Prior to the pandemic, indoor LED walls were becoming increasingly common in corporate lobbies, boardrooms, and executive briefing and customer experience centers. The increase in pixel density has enabled a clearer, brighter picture that creates an immersive viewing experience for many applications.
As an expensive feature of the physical office, LED walls may now seem like a questionable investment, but one can also argue that the evolution of the workplace environment will actually increase their demand, continuing the existing trend. It’s impossible to say exactly where commercial office space will go in the coming months and years. In this post, we consider how LED walls solve some of the pain points faced by building owners and companies and establish good practices for making the most of the investment.
Attracting People and Tenants
An LED wall in a ground-floor building lobby will catch people’s attention from across the street and draw them into a building. It creates a sense of wonder and excitement around the entry experience. LED walls sometimes go into the base building to make it more appealing to potential tenants. With a smaller tenant pool as organizations scale back their real estate investments, an LED wall is a feature that will certainly differentiate buildings in the eyes of prospective tenants. It is important to establish the intended effect of the content to be able to define the screen location relative to the intended audience, and to inform the content creation direction, whether it be images, effects, or text.
Expanded View Lines
As compared with projection systems, an LED wall can increase the physical area from which a presentation can be clearly seen. This feature enables participants of large meetings and gatherings to space out to appropriate distances.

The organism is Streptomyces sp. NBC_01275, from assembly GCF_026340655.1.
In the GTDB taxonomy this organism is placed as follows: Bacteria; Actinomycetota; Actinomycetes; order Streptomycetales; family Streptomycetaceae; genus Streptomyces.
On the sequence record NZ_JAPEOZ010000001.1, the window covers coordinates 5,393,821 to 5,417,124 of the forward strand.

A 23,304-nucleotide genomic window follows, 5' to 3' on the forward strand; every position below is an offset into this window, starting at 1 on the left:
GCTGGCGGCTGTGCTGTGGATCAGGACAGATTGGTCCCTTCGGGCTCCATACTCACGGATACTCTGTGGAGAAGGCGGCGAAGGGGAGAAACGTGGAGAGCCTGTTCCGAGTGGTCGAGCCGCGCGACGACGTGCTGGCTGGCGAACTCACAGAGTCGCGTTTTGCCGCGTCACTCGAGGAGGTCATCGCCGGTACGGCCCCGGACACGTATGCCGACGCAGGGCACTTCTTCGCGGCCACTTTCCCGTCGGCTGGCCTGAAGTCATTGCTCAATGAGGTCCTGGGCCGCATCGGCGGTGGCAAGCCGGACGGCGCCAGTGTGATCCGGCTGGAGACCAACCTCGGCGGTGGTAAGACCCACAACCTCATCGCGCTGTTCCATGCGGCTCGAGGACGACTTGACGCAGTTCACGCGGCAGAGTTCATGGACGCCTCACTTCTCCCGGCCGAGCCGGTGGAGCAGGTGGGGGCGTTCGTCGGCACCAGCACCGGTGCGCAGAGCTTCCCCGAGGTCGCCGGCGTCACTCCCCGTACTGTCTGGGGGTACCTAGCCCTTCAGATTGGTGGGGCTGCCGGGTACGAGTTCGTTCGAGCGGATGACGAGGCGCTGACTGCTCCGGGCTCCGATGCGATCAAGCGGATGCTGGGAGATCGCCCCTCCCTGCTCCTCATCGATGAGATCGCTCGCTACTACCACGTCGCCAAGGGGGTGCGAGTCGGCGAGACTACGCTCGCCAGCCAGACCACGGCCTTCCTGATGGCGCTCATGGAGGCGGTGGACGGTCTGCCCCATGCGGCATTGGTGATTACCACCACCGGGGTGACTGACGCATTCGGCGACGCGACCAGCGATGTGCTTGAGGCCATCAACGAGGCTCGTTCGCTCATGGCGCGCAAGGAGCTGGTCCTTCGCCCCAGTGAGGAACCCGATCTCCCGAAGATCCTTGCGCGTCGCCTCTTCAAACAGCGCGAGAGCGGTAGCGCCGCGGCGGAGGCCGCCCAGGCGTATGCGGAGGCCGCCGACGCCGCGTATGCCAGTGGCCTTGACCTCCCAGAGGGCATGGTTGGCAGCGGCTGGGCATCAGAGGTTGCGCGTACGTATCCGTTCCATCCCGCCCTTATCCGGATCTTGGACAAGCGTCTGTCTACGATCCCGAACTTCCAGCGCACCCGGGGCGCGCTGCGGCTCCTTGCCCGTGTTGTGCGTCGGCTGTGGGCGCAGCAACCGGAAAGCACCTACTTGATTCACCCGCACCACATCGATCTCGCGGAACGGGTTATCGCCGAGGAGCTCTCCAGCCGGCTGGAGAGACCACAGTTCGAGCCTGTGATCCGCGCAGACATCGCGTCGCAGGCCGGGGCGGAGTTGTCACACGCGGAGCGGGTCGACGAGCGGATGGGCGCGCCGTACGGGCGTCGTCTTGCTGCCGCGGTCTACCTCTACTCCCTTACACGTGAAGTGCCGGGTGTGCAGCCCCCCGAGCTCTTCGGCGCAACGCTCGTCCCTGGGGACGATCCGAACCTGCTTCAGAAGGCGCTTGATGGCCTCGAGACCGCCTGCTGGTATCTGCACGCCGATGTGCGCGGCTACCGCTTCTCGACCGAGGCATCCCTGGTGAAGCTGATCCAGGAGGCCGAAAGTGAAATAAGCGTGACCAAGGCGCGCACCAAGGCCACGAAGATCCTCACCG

Reconfiguring Real Estate Investments
As some organizations scale down real estate investments, the purpose and configuration of the physical office will evolve. If it’s less about desk space, perhaps it’s more about attracting employees to special internal events and creating high-end brand experiences for potential clients and customers — along the lines of the customer experience or executive briefing center. LED walls are a central feature in both of these scenarios.
How TEECOM Can Help
Indoor LED walls have gone from an ‘emerging’ to an ‘evolving’ technology over the past two years, as demand has increased and price has decreased. For example, in 2018, sourcing was the biggest challenge. With supply chains broader, and quality more reliable, the challenge in 2020 is coordination among the disciplines implementing these projects. That’s where TEECOM provides value.
These are not out-of-the-box products: in addition to the art of creating the content, there is an art to engineering the video wall. It requires intensive coordination with architects and mechanical, structural, and electrical engineers. Manufacturers’ online configurators will output mounting and wiring details, but they may not fit the requirements of the project. While a manufacturer’s standard might place the top of the screen six inches from the ceiling, the architect may want it two or three inches or half an inch from the ceiling.
Because of the evolution of the product, the form factors have changed, and it’s critical to understand their effect on how the equipment attaches to the building. General contractors are constantly asking us, “Can I move this backbox two inches this direction?” The structural element is key for longevity and reliability. Opinions differ about whether to use plywood versus a steel frame structure.
Implementing an LED wall requires the integrated building design approach that TEECOM brings. We can be most helpful by engaging directly with the content producer, whether it’s an artist like Refik Anadol, or the owner, so we can help design the video wall infrastructure to work for the content and the space at the minimum cost.
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